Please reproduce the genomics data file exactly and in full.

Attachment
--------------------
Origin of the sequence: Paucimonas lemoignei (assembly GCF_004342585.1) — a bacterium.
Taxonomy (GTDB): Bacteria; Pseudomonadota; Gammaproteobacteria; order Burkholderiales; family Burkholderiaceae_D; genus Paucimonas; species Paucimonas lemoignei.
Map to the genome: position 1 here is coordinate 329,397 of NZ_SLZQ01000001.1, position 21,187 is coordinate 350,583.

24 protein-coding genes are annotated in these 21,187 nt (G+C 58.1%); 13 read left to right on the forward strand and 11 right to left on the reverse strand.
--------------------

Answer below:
Origin of the sequence: Paucimonas lemoignei (assembly GCF_004342585.1) — a bacterium.
Taxonomy (GTDB): Bacteria; Pseudomonadota; Gammaproteobacteria; order Burkholderiales; family Burkholderiaceae_D; genus Paucimonas; species Paucimonas lemoignei.
Map to the genome: position 1 here is coordinate 329,397 of NZ_SLZQ01000001.1, position 21,187 is coordinate 350,583.

24 protein-coding genes are annotated in these 21,187 nt (G+C 58.1%); 13 read left to right on the forward strand and 11 right to left on the reverse strand.